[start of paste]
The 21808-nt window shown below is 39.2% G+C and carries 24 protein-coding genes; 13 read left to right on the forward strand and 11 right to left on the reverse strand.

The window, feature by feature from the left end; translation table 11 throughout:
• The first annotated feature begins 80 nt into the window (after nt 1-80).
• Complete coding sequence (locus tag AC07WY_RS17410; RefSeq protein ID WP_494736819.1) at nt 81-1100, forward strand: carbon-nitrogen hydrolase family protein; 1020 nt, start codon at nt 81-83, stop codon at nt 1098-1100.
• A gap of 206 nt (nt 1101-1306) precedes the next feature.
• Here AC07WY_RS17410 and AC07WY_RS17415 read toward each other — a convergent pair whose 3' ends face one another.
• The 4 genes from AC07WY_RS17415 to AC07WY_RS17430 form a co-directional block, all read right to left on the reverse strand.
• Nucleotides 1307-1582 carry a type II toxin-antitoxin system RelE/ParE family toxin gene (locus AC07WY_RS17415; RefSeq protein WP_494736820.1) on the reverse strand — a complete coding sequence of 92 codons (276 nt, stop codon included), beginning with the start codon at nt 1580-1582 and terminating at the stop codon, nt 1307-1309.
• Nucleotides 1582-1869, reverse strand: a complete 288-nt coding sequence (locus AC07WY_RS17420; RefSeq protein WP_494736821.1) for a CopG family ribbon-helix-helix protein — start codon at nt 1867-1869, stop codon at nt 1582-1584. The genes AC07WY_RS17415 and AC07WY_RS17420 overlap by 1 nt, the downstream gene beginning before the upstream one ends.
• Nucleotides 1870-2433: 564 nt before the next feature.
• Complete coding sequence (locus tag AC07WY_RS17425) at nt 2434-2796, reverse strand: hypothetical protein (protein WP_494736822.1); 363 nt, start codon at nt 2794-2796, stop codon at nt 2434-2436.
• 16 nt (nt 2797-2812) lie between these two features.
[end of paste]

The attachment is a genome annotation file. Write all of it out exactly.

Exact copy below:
The 21808-nt window shown below is 39.2% G+C and carries 24 protein-coding genes; 13 read left to right on the forward strand and 11 right to left on the reverse strand.

The window, feature by feature from the left end; translation table 11 throughout:
• The first annotated feature begins 80 nt into the window (after nt 1-80).
• Complete coding sequence (locus tag AC07WY_RS17410; RefSeq protein ID WP_494736819.1) at nt 81-1100, forward strand: carbon-nitrogen hydrolase family protein; 1020 nt, start codon at nt 81-83, stop codon at nt 1098-1100.
• A gap of 206 nt (nt 1101-1306) precedes the next feature.
• Here AC07WY_RS17410 and AC07WY_RS17415 read toward each other — a convergent pair whose 3' ends face one another.
• The 4 genes from AC07WY_RS17415 to AC07WY_RS17430 form a co-directional block, all read right to left on the reverse strand.
• Nucleotides 1307-1582 carry a type II toxin-antitoxin system RelE/ParE family toxin gene (locus AC07WY_RS17415; RefSeq protein WP_494736820.1) on the reverse strand — a complete coding sequence of 92 codons (276 nt, stop codon included), beginning with the start codon at nt 1580-1582 and terminating at the stop codon, nt 1307-1309.
• Nucleotides 1582-1869, reverse strand: a complete 288-nt coding sequence (locus AC07WY_RS17420; RefSeq protein WP_494736821.1) for a CopG family ribbon-helix-helix protein — start codon at nt 1867-1869, stop codon at nt 1582-1584. The genes AC07WY_RS17415 and AC07WY_RS17420 overlap by 1 nt, the downstream gene beginning before the upstream one ends.
• Nucleotides 1870-2433: 564 nt before the next feature.
• Complete coding sequence (locus tag AC07WY_RS17425) at nt 2434-2796, reverse strand: hypothetical protein (protein WP_494736822.1); 363 nt, start codon at nt 2794-2796, stop codon at nt 2434-2436.
• 16 nt (nt 2797-2812) lie between these two features.